SINGAPORE - When faced with a economic slowdown in the world's second largest economy, a little retail and commercial magic might help.
At least that is what the Mapletree Greater China Commercial Trust has come up with, after it reported its latest set of results on Tuesday.
MGCCT, also known by its Bloomberg ticker name as MAGIC:SP, showed that even though the headline economic figures in China are down, businesses with the right formula can still thrive in the country.
MGCCT is a real estate investment trust that has commercial properties in both Hong Kong and China.
Its portfolio comprises Festival Walk, a premier retail and office building in Hong Kong, Gateway Plaza, a premier Grade-A office development with a podium area in Beijing, and Sandhill Plaza, a premium quality business park property in Shanghai. The portfolio value stands at $5.82 billion.
|Q2 2015||Q2 2014|
|Net property income||$69.5 million||$55.1 million|
|Distributable income||$49.5 million||$43.5 million|
|DPU||1.808 cents||1.606 cents|
1) Income up
China is experiencing a weird sensation nowadays, called slowing down. It is expected to log growth of just under 7 per cent this year.
Most other economies would gladly snatch a 7 per cent growth number. But for the Chinese, which has been growing in double digit terms for the better part of the past two decades, it is slow.
For MGCCT however, the slowdown has not yet affected the performance for its properties, as it recorded better performance across most of its metrics.
Gross revenue was higher at by quarter, rising to $84.6 million.
Net property income also jumped 26 per cent to $69.5 million, driven by positive rental revisions ib Festival Walk (FW) and Gateway Plaza (GP). Sandhill Plaza which was acquired in June also contributed a full quarter of earnings to the Reit.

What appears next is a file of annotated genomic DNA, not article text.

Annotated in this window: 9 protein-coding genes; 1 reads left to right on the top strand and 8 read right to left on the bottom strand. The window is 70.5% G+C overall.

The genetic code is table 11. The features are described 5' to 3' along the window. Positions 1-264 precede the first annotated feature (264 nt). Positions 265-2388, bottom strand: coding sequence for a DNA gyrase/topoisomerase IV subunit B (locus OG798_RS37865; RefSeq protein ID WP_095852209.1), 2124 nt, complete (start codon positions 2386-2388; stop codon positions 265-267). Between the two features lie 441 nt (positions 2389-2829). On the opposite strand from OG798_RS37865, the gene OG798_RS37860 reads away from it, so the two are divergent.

These led to distributions per unit rising 12.6 per cent to 1.808 for the quarter.
At current prices, yield is about 7 per cent.
2) Domestic consumption remains strong
One reason for the strong performance is simply that even though growth is slowing in China and Hong Kong, domestic consumption remains steady.
The Reit manager said that Hong Kong's retail sector does face headwinds, from both austerity measures in China as well as fewer tourist arrivals.
"However, low unemployment rate and steady domestic consumption in Hong Kong are expected to continue to support the suburban shopping malls," it said.
Economists have also blamed the slowdown in the restructuring of the economy in China, where it shifts from an export-driven model towards more domestic consumption.
That, plus the growth of the middle class there, will continue to support domestic activities, such as as commercial activities.
3) Hedging works
For Reits, the biggest worry remains the interest rate hikes.
Not only will it impact its ability to service loans, an interest rate hike will also make reits' yields less attractive overall.
On top of that, Reits in foreign countries also have to take into account foreign exchange risk.
In August, China suddenly devalued its currency, sparking off a round of another intense bout of volatility.
That is many Reits have started to do hedging, both on the interest rates they have to pay as well as the FX risk they take on.
What about MGCCT?
This is what they said:
"As part of the Manager's prudent capital management strategy to mitigate interest rate and foreign exchange volatilities, interest cost on 86 per cent of MGCCT's debt for FY2015/2016 has been fixed and about 81 per cent of the amount distributable arising in FY2015/2016 has been hedged. The Manager will continue to proactively monitor and manage these exposures."
It added that it had an weight average debt maturity of 2.45 years, healthy interest coverage of 4 times and debt cost of 2.64 per cent.
4) One worry
If there is one worry, it is that its gearing is high at 41 per cent, which was significantly higher than the 36.2 per cent last year. On average, Reits here have a gearing of about 35 per cent.
A key reasonwhy why MGCCT had a higher than average debt burden was because the Reit borrowed to buy Sandhill Plaza in June.
And while it has a big part of its interest payments at fixed rates, the high debt burden does mean that there is little headroom for further acquisitions.
The Monetary Authority of Singapore said that borrowings for Reits are to be capped at 45 per cent.